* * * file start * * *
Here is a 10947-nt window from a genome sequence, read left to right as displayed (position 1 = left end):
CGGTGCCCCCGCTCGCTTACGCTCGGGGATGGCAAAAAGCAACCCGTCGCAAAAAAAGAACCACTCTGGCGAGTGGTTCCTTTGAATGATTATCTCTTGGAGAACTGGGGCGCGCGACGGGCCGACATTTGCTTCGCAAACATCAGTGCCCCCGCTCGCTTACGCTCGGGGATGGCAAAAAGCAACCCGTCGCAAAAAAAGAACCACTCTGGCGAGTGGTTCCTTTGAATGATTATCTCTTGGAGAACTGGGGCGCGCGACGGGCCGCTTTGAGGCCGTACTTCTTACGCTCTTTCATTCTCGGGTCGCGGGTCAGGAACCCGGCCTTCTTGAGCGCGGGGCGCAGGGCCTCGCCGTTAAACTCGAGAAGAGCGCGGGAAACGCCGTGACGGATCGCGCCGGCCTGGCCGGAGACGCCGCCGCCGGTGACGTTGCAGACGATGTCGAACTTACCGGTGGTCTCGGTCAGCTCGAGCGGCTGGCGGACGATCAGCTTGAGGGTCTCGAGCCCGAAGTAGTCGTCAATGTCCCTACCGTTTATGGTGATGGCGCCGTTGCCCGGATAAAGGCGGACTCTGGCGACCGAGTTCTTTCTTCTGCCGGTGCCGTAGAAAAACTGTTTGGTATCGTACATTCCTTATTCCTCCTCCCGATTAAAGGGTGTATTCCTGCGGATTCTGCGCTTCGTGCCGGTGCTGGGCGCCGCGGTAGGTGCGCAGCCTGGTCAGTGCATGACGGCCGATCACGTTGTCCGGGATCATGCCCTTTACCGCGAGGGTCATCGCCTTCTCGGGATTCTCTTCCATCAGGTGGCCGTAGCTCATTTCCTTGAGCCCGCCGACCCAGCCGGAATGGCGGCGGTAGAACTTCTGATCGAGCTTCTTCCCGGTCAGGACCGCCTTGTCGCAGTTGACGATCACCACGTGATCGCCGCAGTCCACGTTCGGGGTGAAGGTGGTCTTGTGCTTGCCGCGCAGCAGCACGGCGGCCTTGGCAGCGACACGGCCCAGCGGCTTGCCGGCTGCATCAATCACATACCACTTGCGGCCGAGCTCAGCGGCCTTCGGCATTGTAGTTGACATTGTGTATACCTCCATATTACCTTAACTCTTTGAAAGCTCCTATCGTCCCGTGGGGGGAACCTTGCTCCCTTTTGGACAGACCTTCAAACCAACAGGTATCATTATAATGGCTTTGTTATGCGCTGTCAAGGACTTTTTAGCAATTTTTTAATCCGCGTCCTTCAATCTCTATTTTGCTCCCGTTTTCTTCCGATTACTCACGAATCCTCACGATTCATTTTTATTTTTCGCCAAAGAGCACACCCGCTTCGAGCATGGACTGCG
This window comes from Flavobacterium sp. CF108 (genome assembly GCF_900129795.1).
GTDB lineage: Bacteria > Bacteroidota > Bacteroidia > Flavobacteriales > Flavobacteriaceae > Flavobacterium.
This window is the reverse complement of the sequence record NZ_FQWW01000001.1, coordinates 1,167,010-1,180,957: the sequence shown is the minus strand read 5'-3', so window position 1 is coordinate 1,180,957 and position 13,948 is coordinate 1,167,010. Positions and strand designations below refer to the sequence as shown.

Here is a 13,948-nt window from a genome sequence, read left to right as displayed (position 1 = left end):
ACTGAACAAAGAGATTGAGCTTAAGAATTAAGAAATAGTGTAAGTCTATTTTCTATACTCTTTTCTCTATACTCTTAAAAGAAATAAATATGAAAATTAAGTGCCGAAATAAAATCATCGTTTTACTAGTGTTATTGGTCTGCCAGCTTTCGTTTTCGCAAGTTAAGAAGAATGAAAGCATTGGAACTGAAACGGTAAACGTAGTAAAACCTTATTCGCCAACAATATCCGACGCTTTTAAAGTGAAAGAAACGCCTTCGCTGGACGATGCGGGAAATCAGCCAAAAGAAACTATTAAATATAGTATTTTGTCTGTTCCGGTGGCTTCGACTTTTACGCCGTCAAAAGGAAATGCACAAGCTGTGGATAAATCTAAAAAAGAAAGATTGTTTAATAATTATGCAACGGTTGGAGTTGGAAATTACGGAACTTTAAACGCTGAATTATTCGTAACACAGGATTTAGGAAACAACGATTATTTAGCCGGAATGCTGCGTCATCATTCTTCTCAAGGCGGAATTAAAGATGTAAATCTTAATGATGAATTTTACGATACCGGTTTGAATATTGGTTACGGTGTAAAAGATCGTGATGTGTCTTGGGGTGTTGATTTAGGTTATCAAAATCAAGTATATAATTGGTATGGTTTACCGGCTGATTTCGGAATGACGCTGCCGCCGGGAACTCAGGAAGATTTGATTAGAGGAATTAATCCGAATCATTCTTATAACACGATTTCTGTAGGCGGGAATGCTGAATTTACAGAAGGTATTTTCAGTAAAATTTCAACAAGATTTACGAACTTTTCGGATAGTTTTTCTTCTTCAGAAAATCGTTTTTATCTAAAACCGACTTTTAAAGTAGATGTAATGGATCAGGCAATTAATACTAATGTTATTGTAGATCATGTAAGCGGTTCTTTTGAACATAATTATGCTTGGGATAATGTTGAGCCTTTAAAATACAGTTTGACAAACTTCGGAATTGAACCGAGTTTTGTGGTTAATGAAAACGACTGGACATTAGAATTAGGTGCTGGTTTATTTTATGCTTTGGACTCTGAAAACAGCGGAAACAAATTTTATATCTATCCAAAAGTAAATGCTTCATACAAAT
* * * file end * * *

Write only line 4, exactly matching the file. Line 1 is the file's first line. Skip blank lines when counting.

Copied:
GTDB lineage: Bacteria > Bacteroidota > Bacteroidia > Flavobacteriales > Flavobacteriaceae > Flavobacterium.